With all that in mind, the things that Stephen shared on upcoming contracts with their current players are very encouraging. Since the end of the past season, there has been a good deal of hand-wringing over whether the team could work out something with Lawrence without having to resort to a second (and very costly) tag on him. It turns out that reports of no progress were greatly exaggerated. The wording involved is worth noting as well, as was pointed out by Mike Fisher.
Fish goes on to note that the overall tenor of things from Stephen were rather softball, as he spoke of coming to agreement on extensions, and lucrative ones, with Cooper, Dak Prescott, Ezekiel Elliott, and Byron Jones.
You wish that the league wasn’t so dedicated to the fiction of no early negotiating with free agents and their representatives. The question of what the team hopes to do about Earl Thomas, the great white whale for the Cowboys this year, was one you know every reporter wanted to ask. But, tampering and other such nonsense. The team certainly doesn’t want to do anything that would give Roger Goodell a way to divert attention off a situation that probably has him inventing new curse words as he faces yet another chance to display the smooth, just operation of the NFL’s discipline system.
Fortunately, free agency is just days away, starting on March 13th. And it may be the optimist in me, but the way Stephen was talking about how he was gonna pay everybody has me thinking that they have a definite plan for freeing up the money they need to get it all this year. Both their own and a key outsider or two. He as much as said they have an overall plan already in place, at least in some preliminary form.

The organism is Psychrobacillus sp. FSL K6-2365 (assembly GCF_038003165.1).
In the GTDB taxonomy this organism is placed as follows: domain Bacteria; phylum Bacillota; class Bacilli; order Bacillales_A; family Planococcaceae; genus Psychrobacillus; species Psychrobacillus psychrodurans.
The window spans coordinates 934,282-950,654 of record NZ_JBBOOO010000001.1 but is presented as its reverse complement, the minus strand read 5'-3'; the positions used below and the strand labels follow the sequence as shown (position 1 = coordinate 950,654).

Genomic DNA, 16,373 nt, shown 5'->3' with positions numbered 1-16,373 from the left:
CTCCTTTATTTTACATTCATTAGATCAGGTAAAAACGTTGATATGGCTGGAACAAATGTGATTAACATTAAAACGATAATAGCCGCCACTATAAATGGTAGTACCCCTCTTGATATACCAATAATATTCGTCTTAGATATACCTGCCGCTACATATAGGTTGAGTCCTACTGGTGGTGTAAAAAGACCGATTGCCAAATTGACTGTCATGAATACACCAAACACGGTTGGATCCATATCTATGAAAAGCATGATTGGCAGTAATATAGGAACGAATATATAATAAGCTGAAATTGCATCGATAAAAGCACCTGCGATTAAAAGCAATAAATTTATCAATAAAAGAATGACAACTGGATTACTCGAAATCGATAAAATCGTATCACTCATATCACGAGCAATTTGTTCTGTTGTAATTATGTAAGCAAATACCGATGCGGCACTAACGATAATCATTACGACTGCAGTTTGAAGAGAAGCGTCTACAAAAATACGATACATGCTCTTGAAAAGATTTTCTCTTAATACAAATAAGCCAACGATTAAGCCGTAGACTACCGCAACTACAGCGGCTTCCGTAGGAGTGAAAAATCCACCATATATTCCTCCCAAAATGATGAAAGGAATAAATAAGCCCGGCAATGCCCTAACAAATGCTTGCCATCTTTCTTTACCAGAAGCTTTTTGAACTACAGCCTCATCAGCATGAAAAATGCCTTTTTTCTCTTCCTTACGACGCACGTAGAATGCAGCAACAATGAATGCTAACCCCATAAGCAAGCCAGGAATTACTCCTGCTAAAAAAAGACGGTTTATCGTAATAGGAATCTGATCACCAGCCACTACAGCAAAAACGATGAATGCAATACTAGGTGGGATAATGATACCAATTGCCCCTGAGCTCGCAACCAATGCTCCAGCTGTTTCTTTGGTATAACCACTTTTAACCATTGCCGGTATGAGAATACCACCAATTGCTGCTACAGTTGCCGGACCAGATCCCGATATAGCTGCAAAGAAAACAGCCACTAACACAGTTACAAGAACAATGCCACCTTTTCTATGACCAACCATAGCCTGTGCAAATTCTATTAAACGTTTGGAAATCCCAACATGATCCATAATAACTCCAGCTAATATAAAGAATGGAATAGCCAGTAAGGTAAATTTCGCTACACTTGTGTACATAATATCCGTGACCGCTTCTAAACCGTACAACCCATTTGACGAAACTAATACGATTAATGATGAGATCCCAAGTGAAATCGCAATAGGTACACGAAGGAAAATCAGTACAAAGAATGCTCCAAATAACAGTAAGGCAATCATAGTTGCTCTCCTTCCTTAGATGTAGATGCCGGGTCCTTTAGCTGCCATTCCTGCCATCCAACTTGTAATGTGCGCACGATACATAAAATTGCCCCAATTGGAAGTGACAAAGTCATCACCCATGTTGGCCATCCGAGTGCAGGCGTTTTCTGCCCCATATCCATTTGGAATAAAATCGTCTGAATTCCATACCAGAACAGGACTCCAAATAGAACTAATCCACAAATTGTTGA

Cowboys VP Stephen Jones: “We’ve got it budgeted that we’re going to pay Zeke a significant contract at some point. ... We certainly saw what Gurley got paid and we know that’s probably where it starts, and we’ll go from there.”— Jon Machota (@jonmachota) February 26, 2019
This is what so many don’t stop to think about. Just because we don’t know about negotiations, that doesn’t mean they aren’t happening. Prior to this week, neither Stephen or Jerry was saying anything specific about such things. Reading into his statements (perhaps a bit too much, sue me) it could be that they already have some frameworks in place with most or all of the concerned representatives for what the new deals are going to entail.
That may include with Thomas as well, although that would never be admitted by any of the parties involved. It also may include the Gregory suspension, since teams often have a heads up about that stuff that we don’t know about. It may have even been a bit of impetus for getting that offer on the table as they seek to lock up the top free agent in the league and get a better handle on what they need to do to shore up that now weakened defensive line.
The Gregory news was obviously a shock to the system. Still, other things seem to be moving along for the Cowboys. The path ahead just got a lot more difficult, but there are still some reasons for a bit of optimism. The personnel office for the Cowboys, with Will McClay doing his job so skillfully finding talent to add to the roster, has been very strong in recent years. Another good performance will help keep the team on track for the coming season. It is mostly off to a good start despite the latest bad news.